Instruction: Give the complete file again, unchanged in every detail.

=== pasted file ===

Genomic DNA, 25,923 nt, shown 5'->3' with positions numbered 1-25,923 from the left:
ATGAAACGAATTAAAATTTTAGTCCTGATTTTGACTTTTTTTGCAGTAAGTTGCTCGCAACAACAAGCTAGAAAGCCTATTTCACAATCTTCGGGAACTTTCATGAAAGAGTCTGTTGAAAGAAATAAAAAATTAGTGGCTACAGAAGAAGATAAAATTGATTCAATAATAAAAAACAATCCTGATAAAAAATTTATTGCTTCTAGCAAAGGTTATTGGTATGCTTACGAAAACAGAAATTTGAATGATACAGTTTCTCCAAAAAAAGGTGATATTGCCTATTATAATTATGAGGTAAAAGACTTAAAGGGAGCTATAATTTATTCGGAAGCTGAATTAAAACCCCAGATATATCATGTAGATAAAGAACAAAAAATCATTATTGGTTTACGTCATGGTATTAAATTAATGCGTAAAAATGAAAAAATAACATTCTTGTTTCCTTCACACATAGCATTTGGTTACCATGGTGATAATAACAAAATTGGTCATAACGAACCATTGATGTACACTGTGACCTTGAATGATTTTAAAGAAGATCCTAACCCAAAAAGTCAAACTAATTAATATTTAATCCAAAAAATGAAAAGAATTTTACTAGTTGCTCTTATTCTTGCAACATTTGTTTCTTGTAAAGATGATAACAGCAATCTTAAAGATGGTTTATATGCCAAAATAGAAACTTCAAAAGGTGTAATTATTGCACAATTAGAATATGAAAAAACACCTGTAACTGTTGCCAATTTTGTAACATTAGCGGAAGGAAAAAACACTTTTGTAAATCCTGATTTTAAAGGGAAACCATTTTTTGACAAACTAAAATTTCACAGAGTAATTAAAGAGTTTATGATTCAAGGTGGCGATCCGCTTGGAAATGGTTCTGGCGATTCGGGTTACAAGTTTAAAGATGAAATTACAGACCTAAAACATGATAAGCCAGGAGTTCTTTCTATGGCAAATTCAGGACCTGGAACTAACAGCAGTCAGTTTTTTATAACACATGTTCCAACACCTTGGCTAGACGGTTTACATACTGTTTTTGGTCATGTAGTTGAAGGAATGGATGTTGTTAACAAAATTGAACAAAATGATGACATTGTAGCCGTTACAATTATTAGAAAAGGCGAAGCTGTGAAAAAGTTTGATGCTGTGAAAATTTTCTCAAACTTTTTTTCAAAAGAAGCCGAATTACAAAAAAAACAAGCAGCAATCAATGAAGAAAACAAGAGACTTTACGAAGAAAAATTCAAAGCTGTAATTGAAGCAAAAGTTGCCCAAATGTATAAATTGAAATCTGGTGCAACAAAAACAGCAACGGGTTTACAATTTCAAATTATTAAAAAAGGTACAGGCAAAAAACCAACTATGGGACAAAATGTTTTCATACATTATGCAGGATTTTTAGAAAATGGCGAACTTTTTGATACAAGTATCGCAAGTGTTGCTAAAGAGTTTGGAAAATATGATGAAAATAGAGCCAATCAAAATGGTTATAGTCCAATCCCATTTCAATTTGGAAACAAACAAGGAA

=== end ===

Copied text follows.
Genomic DNA, 25,923 nt, shown 5'->3' with positions numbered 1-25,923 from the left:
ATGAAACGAATTAAAATTTTAGTCCTGATTTTGACTTTTTTTGCAGTAAGTTGCTCGCAACAACAAGCTAGAAAGCCTATTTCACAATCTTCGGGAACTTTCATGAAAGAGTCTGTTGAAAGAAATAAAAAATTAGTGGCTACAGAAGAAGATAAAATTGATTCAATAATAAAAAACAATCCTGATAAAAAATTTATTGCTTCTAGCAAAGGTTATTGGTATGCTTACGAAAACAGAAATTTGAATGATACAGTTTCTCCAAAAAAAGGTGATATTGCCTATTATAATTATGAGGTAAAAGACTTAAAGGGAGCTATAATTTATTCGGAAGCTGAATTAAAACCCCAGATATATCATGTAGATAAAGAACAAAAAATCATTATTGGTTTACGTCATGGTATTAAATTAATGCGTAAAAATGAAAAAATAACATTCTTGTTTCCTTCACACATAGCATTTGGTTACCATGGTGATAATAACAAAATTGGTCATAACGAACCATTGATGTACACTGTGACCTTGAATGATTTTAAAGAAGATCCTAACCCAAAAAGTCAAACTAATTAATATTTAATCCAAAAAATGAAAAGAATTTTACTAGTTGCTCTTATTCTTGCAACATTTGTTTCTTGTAAAGATGATAACAGCAATCTTAAAGATGGTTTATATGCCAAAATAGAAACTTCAAAAGGTGTAATTATTGCACAATTAGAATATGAAAAAACACCTGTAACTGTTGCCAATTTTGTAACATTAGCGGAAGGAAAAAACACTTTTGTAAATCCTGATTTTAAAGGGAAACCATTTTTTGACAAACTAAAATTTCACAGAGTAATTAAAGAGTTTATGATTCAAGGTGGCGATCCGCTTGGAAATGGTTCTGGCGATTCGGGTTACAAGTTTAAAGATGAAATTACAGACCTAAAACATGATAAGCCAGGAGTTCTTTCTATGGCAAATTCAGGACCTGGAACTAACAGCAGTCAGTTTTTTATAACACATGTTCCAACACCTTGGCTAGACGGTTTACATACTGTTTTTGGTCATGTAGTTGAAGGAATGGATGTTGTTAACAAAATTGAACAAAATGATGACATTGTAGCCGTTACAATTATTAGAAAAGGCGAAGCTGTGAAAAAGTTTGATGCTGTGAAAATTTTCTCAAACTTTTTTTCAAAAGAAGCCGAATTACAAAAAAAACAAGCAGCAATCAATGAAGAAAACAAGAGACTTTACGAAGAAAAATTCAAAGCTGTAATTGAAGCAAAAGTTGCCCAAATGTATAAATTGAAATCTGGTGCAACAAAAACAGCAACGGGTTTACAATTTCAAATTATTAAAAAAGGTACAGGCAAAAAACCAACTATGGGACAAAATGTTTTCATACATTATGCAGGATTTTTAGAAAATGGCGAACTTTTTGATACAAGTATCGCAAGTGTTGCTAAAGAGTTTGGAAAATATGATGAAAATAGAGCCAATCAAAATGGTTATAGTCCAATCCCATTTCAATTTGGAAACAAACAAGGAA